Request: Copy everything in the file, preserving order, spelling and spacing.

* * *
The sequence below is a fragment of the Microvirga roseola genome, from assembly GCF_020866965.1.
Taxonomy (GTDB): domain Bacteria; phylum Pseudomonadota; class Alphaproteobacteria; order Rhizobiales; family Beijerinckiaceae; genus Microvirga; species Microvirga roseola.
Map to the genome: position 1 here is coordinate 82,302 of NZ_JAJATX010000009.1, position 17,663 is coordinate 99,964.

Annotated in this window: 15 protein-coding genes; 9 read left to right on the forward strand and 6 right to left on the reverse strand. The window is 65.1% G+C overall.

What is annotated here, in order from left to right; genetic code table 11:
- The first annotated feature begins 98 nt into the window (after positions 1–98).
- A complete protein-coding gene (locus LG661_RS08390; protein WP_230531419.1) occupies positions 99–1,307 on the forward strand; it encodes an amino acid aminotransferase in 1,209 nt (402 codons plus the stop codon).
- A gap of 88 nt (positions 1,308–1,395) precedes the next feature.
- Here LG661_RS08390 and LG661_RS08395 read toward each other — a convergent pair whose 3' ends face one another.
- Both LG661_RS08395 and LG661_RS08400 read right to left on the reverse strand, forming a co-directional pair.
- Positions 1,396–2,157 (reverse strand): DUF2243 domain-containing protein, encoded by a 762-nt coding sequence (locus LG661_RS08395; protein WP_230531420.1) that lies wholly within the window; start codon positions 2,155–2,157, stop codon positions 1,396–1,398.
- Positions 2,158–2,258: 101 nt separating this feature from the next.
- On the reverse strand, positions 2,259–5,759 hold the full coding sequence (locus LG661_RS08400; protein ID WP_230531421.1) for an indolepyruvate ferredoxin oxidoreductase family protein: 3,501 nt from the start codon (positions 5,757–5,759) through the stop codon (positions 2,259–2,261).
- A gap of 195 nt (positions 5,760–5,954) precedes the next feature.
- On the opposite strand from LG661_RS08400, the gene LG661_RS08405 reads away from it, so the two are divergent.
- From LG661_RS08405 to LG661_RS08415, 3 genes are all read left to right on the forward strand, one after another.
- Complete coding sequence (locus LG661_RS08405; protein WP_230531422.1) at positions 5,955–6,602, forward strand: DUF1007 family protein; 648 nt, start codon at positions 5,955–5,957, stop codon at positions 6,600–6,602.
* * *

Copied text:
The sequence below is a fragment of the Microvirga roseola genome, from assembly GCF_020866965.1.
Taxonomy (GTDB): domain Bacteria; phylum Pseudomonadota; class Alphaproteobacteria; order Rhizobiales; family Beijerinckiaceae; genus Microvirga; species Microvirga roseola.
Map to the genome: position 1 here is coordinate 82,302 of NZ_JAJATX010000009.1, position 17,663 is coordinate 99,964.

Annotated in this window: 15 protein-coding genes; 9 read left to right on the forward strand and 6 right to left on the reverse strand. The window is 65.1% G+C overall.

What is annotated here, in order from left to right; genetic code table 11:
- The first annotated feature begins 98 nt into the window (after positions 1–98).
- A complete protein-coding gene (locus LG661_RS08390; protein WP_230531419.1) occupies positions 99–1,307 on the forward strand; it encodes an amino acid aminotransferase in 1,209 nt (402 codons plus the stop codon).
- A gap of 88 nt (positions 1,308–1,395) precedes the next feature.
- Here LG661_RS08390 and LG661_RS08395 read toward each other — a convergent pair whose 3' ends face one another.
- Both LG661_RS08395 and LG661_RS08400 read right to left on the reverse strand, forming a co-directional pair.
- Positions 1,396–2,157 (reverse strand): DUF2243 domain-containing protein, encoded by a 762-nt coding sequence (locus LG661_RS08395; protein WP_230531420.1) that lies wholly within the window; start codon positions 2,155–2,157, stop codon positions 1,396–1,398.
- Positions 2,158–2,258: 101 nt separating this feature from the next.
- On the reverse strand, positions 2,259–5,759 hold the full coding sequence (locus LG661_RS08400; protein ID WP_230531421.1) for an indolepyruvate ferredoxin oxidoreductase family protein: 3,501 nt from the start codon (positions 5,757–5,759) through the stop codon (positions 2,259–2,261).
- A gap of 195 nt (positions 5,760–5,954) precedes the next feature.
- On the opposite strand from LG661_RS08400, the gene LG661_RS08405 reads away from it, so the two are divergent.
- From LG661_RS08405 to LG661_RS08415, 3 genes are all read left to right on the forward strand, one after another.
- Complete coding sequence (locus LG661_RS08405; protein WP_230531422.1) at positions 5,955–6,602, forward strand: DUF1007 family protein; 648 nt, start codon at positions 5,955–5,957, stop codon at positions 6,600–6,602.